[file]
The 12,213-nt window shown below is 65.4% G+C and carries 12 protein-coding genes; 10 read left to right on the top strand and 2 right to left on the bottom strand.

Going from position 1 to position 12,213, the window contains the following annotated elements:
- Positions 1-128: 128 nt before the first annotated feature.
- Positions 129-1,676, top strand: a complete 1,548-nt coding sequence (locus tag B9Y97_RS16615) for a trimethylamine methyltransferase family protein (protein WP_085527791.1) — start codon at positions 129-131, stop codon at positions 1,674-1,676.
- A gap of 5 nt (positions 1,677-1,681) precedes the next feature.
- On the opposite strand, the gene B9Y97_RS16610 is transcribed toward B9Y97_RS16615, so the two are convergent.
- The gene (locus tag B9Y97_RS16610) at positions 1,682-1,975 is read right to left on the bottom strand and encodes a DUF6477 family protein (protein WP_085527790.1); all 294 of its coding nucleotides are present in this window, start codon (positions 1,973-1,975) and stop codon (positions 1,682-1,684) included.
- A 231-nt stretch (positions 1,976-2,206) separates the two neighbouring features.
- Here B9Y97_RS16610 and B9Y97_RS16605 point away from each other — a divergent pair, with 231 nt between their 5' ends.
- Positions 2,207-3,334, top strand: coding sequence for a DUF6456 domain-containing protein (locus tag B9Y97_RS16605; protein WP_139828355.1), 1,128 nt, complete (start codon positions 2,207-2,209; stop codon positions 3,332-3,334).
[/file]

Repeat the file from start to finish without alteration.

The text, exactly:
The 12,213-nt window shown below is 65.4% G+C and carries 12 protein-coding genes; 10 read left to right on the top strand and 2 right to left on the bottom strand.

Going from position 1 to position 12,213, the window contains the following annotated elements:
- Positions 1-128: 128 nt before the first annotated feature.
- Positions 129-1,676, top strand: a complete 1,548-nt coding sequence (locus tag B9Y97_RS16615) for a trimethylamine methyltransferase family protein (protein WP_085527791.1) — start codon at positions 129-131, stop codon at positions 1,674-1,676.
- A gap of 5 nt (positions 1,677-1,681) precedes the next feature.
- On the opposite strand, the gene B9Y97_RS16610 is transcribed toward B9Y97_RS16615, so the two are convergent.
- The gene (locus tag B9Y97_RS16610) at positions 1,682-1,975 is read right to left on the bottom strand and encodes a DUF6477 family protein (protein WP_085527790.1); all 294 of its coding nucleotides are present in this window, start codon (positions 1,973-1,975) and stop codon (positions 1,682-1,684) included.
- A 231-nt stretch (positions 1,976-2,206) separates the two neighbouring features.
- Here B9Y97_RS16610 and B9Y97_RS16605 point away from each other — a divergent pair, with 231 nt between their 5' ends.
- Positions 2,207-3,334, top strand: coding sequence for a DUF6456 domain-containing protein (locus tag B9Y97_RS16605; protein WP_139828355.1), 1,128 nt, complete (start codon positions 2,207-2,209; stop codon positions 3,332-3,334).